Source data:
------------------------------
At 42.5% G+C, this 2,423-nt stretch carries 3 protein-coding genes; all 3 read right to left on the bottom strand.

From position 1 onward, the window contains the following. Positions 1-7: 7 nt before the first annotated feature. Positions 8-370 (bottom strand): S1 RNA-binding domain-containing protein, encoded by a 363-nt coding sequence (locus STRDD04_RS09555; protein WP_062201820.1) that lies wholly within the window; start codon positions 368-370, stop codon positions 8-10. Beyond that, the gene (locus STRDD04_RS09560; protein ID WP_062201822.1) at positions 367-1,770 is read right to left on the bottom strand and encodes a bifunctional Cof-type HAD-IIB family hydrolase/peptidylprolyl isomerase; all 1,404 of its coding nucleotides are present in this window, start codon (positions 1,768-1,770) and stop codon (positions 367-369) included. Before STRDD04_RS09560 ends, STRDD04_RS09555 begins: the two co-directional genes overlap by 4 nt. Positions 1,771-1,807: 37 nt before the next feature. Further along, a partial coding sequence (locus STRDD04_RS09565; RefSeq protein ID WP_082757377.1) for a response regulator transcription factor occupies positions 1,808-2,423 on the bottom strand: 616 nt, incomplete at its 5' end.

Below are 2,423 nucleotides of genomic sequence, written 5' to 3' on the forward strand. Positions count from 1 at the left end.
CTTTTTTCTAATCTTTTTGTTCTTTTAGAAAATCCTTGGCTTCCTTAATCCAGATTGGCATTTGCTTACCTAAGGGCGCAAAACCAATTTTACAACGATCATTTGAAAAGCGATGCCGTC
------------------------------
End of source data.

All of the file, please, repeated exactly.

At 42.5% G+C, this 2,423-nt stretch carries 3 protein-coding genes; all 3 read right to left on the bottom strand.

From position 1 onward, the window contains the following. Positions 1-7: 7 nt before the first annotated feature. Positions 8-370 (bottom strand): S1 RNA-binding domain-containing protein, encoded by a 363-nt coding sequence (locus STRDD04_RS09555; protein WP_062201820.1) that lies wholly within the window; start codon positions 368-370, stop codon positions 8-10. Beyond that, the gene (locus STRDD04_RS09560; protein ID WP_062201822.1) at positions 367-1,770 is read right to left on the bottom strand and encodes a bifunctional Cof-type HAD-IIB family hydrolase/peptidylprolyl isomerase; all 1,404 of its coding nucleotides are present in this window, start codon (positions 1,768-1,770) and stop codon (positions 367-369) included. Before STRDD04_RS09560 ends, STRDD04_RS09555 begins: the two co-directional genes overlap by 4 nt. Positions 1,771-1,807: 37 nt before the next feature. Further along, a partial coding sequence (locus STRDD04_RS09565; RefSeq protein ID WP_082757377.1) for a response regulator transcription factor occupies positions 1,808-2,423 on the bottom strand: 616 nt, incomplete at its 5' end.

Below are 2,423 nucleotides of genomic sequence, written 5' to 3' on the forward strand. Positions count from 1 at the left end.
CTTTTTTCTAATCTTTTTGTTCTTTTAGAAAATCCTTGGCTTCCTTAATCCAGATTGGCATTTGCTTACCTAAGGGCGCAAAACCAATTTTACAACGATCATTTGAAAAGCGATGCCGTC